Beyond Kiyoshi and the first victim, Kazumi, however do not expect particularly rich characterizations. Much of the story is told in conversation between the two friends and so there are relatively few opportunities for interaction with other figures in the story. Also, given the high body count there simply are not many characters from that earlier period still around to talk to, meaning that several interviews feel a little peripheral to the main case.

Overall, I feel that The Tokyo Zodiac Murders is an interesting although sometimes challenging read. It has some inventive ideas but the early chapters contain so much information that they sometimes feel hard-going. For those who persevere through that heavy first section, the final destination is clever, original and explained very clearly with lots of diagrams making for a worthwhile read.


Second Opinion

For a second opinion from someone with much deeper knowledge of the impossible crime story check out JJ’s review at The Invisible Event.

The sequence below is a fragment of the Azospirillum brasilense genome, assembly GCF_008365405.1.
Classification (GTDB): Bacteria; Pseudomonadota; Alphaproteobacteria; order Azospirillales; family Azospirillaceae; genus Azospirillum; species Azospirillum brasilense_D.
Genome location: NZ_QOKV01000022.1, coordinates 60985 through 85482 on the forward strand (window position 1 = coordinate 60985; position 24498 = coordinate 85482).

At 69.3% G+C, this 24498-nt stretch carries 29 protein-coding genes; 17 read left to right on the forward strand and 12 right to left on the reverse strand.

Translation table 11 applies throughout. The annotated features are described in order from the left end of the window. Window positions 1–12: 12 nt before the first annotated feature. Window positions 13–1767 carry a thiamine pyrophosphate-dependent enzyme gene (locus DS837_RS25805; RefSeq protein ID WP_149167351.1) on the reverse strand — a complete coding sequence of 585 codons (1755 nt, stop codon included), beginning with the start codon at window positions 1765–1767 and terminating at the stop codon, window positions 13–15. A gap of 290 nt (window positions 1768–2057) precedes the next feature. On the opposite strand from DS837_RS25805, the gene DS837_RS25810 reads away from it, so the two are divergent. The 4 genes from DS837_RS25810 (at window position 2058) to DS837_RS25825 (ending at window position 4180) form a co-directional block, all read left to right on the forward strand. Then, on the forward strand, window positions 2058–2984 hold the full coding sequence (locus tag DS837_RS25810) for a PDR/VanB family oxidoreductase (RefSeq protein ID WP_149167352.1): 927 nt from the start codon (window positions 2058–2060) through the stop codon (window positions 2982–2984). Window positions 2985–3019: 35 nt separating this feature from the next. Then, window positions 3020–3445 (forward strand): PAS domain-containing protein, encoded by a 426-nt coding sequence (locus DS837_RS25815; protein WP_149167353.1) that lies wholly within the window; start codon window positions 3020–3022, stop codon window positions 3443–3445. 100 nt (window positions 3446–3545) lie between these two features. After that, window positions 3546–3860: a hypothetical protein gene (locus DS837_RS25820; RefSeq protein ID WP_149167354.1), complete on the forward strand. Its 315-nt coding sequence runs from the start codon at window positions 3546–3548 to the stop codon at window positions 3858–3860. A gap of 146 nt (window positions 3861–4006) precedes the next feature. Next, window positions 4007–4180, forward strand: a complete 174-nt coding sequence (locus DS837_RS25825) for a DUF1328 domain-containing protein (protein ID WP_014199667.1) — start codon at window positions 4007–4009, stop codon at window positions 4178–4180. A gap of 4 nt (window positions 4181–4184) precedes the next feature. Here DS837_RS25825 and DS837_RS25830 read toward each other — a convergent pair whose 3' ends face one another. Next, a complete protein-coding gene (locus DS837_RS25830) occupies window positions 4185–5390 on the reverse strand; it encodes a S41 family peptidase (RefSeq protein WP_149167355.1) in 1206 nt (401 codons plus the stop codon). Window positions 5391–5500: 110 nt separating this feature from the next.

Slow Fuse by Masako Togawa, translated by Simon Prentis

Book Details

Originally published in 1976 as 深い失速 (Japanese)
English translation first published in 1995

The Blurb

A promising young psychiatrist, Dr. Uemura, is unwillingly plunged into a seedy, film noir world of seduction, obsession, and revenge after a young patient confesses to a brutal murder. Yet his world does not truly spin out of control until he discovers that the “victim” is very much alive.

The Verdict

I loved the initial plot hook of the false confession and the detective story that lies beneath this novel. Unfortunately the psychological thriller elements feel dated and, at times, cringeworthy.


My Thoughts

Long-term readers of this blog may remember that I have previously championed several reprints of Masako Togawa’s thrillers that were part of the Pushkin Vertigo range. For a long time I had hoped that the remaining two English translations (Slow Fuse and A Kiss of Fire) would follow but as it seems that they will not be published any time soon I decided to go ahead and seek out second-hand copies instead.